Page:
Assuming you have a following, you review on some sort of timely schedule, and haven't pissed off all the publishers, the next order of the day is actually contacting publishers. My recommendation is either follow their procedures for review requests, if they have any, or read books from that publisher, review them, and let the author know. Either way can work, but neither is a guarantee. All I know is that I have done it both ways and been relatively successful.

It should be noted here that your intention should never be to simply get free books (particularly ARCs/galleys). ARCs are sent out specifically to be reviewed. Publishers are usually aware that reviewers can't review everything, but that doesn't mean you should never review the books. This isn't about showing off that you got a bunch of free books; it's about providing a service for publishers while doing something you like. If you just want to read books and have some collectibles, then you need to find ARCs in some of these ways:
  • Garage sales, used bookstores (which technically shouldn't be selling them), ebay, and other places like that.
  • Friends
  • Giveaways (blogs, publishers, authors, etc.).
If you want to review books and let people know about them, then you should work on building up a fanbase and a back-catalogue of reviews. One step at a time. Eventually, if all goes well, you can request books from publishers (following their guidelines, if they have any--this is really important) or get them another way.

ARCs are sort of like crack for reviewers, I suppose. Most of us love them, even desire them. And there's nothing like getting books in the mail. One of my favorite things is when there's a bubble envelope sitting in the mailbox waiting for me to open it. It doesn't matter if I've had a bad day, that can really cheer me up.

Hopefully that answers the question. This is sort of a short "how to" for reviewing in general, but so be it.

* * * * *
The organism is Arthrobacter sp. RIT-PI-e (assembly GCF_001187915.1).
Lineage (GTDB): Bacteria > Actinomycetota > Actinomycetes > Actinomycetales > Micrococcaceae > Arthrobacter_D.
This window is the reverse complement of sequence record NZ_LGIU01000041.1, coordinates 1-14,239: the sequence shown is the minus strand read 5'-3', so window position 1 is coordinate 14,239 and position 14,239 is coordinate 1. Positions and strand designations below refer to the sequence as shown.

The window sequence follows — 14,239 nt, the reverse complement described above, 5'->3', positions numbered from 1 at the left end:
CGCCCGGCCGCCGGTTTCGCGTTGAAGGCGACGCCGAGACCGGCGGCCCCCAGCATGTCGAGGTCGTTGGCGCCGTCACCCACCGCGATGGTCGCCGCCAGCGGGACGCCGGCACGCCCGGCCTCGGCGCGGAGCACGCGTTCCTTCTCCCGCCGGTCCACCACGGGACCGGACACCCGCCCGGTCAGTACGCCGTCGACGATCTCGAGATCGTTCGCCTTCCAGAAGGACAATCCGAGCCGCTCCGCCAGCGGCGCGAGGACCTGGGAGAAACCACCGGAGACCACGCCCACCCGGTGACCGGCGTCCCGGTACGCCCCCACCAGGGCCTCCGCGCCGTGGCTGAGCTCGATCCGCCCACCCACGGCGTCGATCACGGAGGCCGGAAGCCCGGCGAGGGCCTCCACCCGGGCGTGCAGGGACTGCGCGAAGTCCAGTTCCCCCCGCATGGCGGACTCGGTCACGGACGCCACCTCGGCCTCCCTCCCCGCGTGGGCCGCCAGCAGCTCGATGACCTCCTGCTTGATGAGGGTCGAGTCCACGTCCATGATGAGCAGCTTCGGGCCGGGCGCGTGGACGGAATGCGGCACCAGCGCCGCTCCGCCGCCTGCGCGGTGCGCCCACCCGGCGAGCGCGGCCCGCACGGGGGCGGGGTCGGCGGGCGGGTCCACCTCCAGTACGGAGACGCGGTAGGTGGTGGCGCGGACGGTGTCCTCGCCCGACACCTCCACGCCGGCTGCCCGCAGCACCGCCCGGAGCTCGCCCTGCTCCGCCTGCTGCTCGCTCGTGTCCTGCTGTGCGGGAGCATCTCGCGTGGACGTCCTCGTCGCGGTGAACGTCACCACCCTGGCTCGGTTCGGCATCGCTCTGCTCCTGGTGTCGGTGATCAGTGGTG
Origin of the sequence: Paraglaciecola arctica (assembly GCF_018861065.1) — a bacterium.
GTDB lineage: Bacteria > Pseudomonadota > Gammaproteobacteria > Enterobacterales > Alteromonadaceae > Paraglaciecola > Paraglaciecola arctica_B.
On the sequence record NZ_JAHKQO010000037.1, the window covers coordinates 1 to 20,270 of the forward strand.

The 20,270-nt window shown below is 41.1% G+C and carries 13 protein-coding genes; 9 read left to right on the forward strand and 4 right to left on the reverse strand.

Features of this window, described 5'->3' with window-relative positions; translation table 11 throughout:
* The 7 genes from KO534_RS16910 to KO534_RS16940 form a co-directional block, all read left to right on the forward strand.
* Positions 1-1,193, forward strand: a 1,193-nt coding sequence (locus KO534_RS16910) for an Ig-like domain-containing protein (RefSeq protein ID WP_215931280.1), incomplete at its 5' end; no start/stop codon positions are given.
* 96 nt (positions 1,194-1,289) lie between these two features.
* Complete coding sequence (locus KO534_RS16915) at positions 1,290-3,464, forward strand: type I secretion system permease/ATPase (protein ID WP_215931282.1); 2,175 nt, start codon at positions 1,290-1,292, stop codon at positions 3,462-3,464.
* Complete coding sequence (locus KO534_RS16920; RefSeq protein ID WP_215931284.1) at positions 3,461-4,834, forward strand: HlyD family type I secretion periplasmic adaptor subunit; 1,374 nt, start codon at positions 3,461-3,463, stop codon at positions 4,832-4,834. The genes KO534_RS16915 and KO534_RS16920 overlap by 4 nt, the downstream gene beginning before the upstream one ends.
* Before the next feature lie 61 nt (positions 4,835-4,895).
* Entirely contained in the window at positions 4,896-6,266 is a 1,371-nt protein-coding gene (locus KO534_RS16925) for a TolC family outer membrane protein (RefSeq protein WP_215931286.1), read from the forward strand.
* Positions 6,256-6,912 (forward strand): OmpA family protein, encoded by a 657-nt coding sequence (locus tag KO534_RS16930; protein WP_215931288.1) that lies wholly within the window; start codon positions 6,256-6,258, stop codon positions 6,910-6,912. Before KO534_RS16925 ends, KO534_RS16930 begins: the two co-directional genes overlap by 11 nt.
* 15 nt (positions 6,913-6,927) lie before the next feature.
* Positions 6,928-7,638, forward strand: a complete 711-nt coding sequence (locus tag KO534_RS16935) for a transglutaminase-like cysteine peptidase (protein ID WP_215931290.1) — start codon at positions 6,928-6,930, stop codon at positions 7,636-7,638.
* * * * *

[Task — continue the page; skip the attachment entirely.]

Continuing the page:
Anyone else out there have advice on this matter? Is there a magical easy way to get ARCs? I don't think signing up for contests is necessarily an easy way, because it's random, but maybe that's the easiest method to get your hands on these things.

Anywho. If you have a question you'd like me to answer, feel free to send it to arconna[at]yahoo[dot]com, or leave it as a comment, or send it as a twitter message with @shaunduke at the front of the message. Thanks!

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  1. Great post.

    The only bit of advice I have for potential reviewers is to never sacrifice integrity for ARCs. If a publisher sends you a novel and it sucks, don't hold back because you're afraid the publisher won't send you any more books. Honesty is the best policy and (most) publishers and authors know that.

    A Dribble of Ink

  2. Thanks for answering. Prior to reviewing books beyond word of mouth, the only way I could get an ARC was through my previous employer, Books-A-Million. The General Manager would look at the freebies we'd occasionally get and toss me the scraps. I learned to love a few authors that way, but it was very limited in what I'd get.

    As an online reviewer now, ARCs are nearly impossible to get without begging and pleading the author. And I'm okay with that. I think there are too many other reviewers out there that not only review more, but produce higher-quality reviews. And with that competition, I have no qualms in letting them get the lion's share of the ARCs.